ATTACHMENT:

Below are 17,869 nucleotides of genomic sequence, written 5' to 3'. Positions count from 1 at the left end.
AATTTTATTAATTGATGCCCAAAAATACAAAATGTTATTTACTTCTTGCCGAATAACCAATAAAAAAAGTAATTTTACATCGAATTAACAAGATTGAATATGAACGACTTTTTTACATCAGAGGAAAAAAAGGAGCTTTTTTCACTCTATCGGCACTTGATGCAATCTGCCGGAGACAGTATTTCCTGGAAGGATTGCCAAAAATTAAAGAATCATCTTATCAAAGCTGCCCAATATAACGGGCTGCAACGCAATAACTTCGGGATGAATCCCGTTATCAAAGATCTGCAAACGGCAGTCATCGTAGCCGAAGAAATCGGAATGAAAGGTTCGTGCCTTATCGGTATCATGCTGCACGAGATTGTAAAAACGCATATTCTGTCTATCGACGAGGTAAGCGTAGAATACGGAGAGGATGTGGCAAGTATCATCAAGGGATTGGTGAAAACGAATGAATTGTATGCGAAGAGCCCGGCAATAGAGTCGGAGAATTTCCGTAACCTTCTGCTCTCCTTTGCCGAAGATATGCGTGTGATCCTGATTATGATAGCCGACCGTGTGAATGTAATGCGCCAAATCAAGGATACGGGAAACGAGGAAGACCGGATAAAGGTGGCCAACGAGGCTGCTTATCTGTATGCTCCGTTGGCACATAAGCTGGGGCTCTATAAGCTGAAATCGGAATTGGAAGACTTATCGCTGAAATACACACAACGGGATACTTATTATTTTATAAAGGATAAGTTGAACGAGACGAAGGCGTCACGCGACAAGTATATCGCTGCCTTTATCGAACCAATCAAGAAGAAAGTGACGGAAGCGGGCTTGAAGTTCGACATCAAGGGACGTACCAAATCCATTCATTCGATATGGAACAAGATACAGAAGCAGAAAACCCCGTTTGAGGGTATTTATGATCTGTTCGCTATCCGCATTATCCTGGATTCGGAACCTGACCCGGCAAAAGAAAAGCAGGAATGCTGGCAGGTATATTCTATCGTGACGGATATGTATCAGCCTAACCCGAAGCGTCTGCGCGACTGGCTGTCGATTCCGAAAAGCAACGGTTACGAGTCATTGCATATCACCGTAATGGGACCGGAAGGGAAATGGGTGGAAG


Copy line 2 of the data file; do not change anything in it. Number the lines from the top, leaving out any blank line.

AATTTTATTAATTGATGCCCAAAAATACAAAATGTTATTTACTTCTTGCCGAATAACCAATAAAAAAAGTAATTTTACATCGAATTAACAAGATTGAATATGAACGACTTTTTTACATCAGAGGAAAAAAAGGAGCTTTTTTCACTCTATCGGCACTTGATGCAATCTGCCGGAGACAGTATTTCCTGGAAGGATTGCCAAAAATTAAAGAATCATCTTATCAAAGCTGCCCAATATAACGGGCTGCAACGCAATAACTTCGGGATGAATCCCGTTATCAAAGATCTGCAAACGGCAGTCATCGTAGCCGAAGAAATCGGAATGAAAGGTTCGTGCCTTATCGGTATCATGCTGCACGAGATTGTAAAAACGCATATTCTGTCTATCGACGAGGTAAGCGTAGAATACGGAGAGGATGTGGCAAGTATCATCAAGGGATTGGTGAAAACGAATGAATTGTATGCGAAGAGCCCGGCAATAGAGTCGGAGAATTTCCGTAACCTTCTGCTCTCCTTTGCCGAAGATATGCGTGTGATCCTGATTATGATAGCCGACCGTGTGAATGTAATGCGCCAAATCAAGGATACGGGAAACGAGGAAGACCGGATAAAGGTGGCCAACGAGGCTGCTTATCTGTATGCTCCGTTGGCACATAAGCTGGGGCTCTATAAGCTGAAATCGGAATTGGAAGACTTATCGCTGAAATACACACAACGGGATACTTATTATTTTATAAAGGATAAGTTGAACGAGACGAAGGCGTCACGCGACAAGTATATCGCTGCCTTTATCGAACCAATCAAGAAGAAAGTGACGGAAGCGGGCTTGAAGTTCGACATCAAGGGACGTACCAAATCCATTCATTCGATATGGAACAAGATACAGAAGCAGAAAACCCCGTTTGAGGGTATTTATGATCTGTTCGCTATCCGCATTATCCTGGATTCGGAACCTGACCCGGCAAAAGAAAAGCAGGAATGCTGGCAGGTATATTCTATCGTGACGGATATGTATCAGCCTAACCCGAAGCGTCTGCGCGACTGGCTGTCGATTCCGAAAAGCAACGGTTACGAGTCATTGCATATCACCGTAATGGGACCGGAAGGGAAATGGGTGGAAG